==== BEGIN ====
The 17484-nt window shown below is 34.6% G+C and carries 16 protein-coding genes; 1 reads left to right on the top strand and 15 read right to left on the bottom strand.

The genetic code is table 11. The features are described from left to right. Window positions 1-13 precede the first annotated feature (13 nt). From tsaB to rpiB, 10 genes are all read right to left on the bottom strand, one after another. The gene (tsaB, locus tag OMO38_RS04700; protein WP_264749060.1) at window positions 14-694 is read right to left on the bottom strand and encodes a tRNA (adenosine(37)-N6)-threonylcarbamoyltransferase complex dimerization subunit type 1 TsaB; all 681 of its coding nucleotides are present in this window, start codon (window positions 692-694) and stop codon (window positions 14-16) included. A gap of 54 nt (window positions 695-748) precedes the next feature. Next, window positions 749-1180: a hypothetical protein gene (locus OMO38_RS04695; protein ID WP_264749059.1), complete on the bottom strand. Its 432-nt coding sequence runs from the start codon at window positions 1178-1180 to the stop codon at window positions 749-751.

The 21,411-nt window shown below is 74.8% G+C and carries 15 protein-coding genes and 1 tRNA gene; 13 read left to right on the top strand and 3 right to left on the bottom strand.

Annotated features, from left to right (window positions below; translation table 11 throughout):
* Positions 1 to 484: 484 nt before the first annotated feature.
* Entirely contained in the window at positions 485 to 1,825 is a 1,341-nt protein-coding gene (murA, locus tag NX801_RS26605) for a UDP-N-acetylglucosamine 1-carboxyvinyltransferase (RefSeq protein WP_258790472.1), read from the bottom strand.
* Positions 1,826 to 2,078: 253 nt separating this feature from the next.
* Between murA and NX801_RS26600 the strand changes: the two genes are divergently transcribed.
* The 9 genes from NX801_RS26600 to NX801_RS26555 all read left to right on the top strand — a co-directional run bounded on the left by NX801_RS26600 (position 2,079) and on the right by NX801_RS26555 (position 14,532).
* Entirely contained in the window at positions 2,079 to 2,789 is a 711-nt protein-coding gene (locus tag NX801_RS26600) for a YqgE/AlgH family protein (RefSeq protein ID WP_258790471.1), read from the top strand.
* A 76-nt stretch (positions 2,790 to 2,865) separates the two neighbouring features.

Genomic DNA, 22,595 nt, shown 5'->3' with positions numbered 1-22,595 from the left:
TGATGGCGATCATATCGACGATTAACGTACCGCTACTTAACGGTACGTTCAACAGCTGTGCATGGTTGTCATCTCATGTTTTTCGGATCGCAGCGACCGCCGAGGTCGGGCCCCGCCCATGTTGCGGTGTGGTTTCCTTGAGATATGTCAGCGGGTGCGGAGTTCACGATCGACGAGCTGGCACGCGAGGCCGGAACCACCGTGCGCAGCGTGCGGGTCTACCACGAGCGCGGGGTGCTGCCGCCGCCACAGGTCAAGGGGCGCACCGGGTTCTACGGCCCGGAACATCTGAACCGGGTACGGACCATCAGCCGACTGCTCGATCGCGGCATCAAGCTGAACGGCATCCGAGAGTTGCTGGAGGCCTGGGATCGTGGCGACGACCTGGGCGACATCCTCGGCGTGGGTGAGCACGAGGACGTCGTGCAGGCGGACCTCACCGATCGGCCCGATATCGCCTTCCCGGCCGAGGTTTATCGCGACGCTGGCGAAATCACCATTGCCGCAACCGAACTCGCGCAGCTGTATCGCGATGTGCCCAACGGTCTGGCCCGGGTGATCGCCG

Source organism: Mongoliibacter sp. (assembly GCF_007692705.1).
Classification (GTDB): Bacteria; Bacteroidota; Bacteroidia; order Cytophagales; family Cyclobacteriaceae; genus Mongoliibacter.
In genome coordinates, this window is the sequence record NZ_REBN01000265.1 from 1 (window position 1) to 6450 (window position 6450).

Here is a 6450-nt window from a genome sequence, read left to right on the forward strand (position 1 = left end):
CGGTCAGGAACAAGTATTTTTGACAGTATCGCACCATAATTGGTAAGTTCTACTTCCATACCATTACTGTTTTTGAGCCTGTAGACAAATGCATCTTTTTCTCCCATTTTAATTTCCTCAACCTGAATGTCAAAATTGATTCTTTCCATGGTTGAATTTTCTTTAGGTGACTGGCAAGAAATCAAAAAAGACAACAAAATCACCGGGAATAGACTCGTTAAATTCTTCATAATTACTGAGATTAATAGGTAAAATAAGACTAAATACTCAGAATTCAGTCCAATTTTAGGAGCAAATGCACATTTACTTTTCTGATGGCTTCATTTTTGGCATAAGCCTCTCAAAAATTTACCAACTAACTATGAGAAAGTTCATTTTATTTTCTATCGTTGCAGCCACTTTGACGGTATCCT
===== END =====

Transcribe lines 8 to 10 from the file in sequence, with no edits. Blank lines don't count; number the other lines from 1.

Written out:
* Between murA and NX801_RS26600 the strand changes: the two genes are divergently transcribed.
* The 9 genes from NX801_RS26600 to NX801_RS26555 all read left to right on the top strand — a co-directional run bounded on the left by NX801_RS26600 (position 2,079) and on the right by NX801_RS26555 (position 14,532).
* Entirely contained in the window at positions 2,079 to 2,789 is a 711-nt protein-coding gene (locus tag NX801_RS26600) for a YqgE/AlgH family protein (RefSeq protein ID WP_258790471.1), read from the top strand.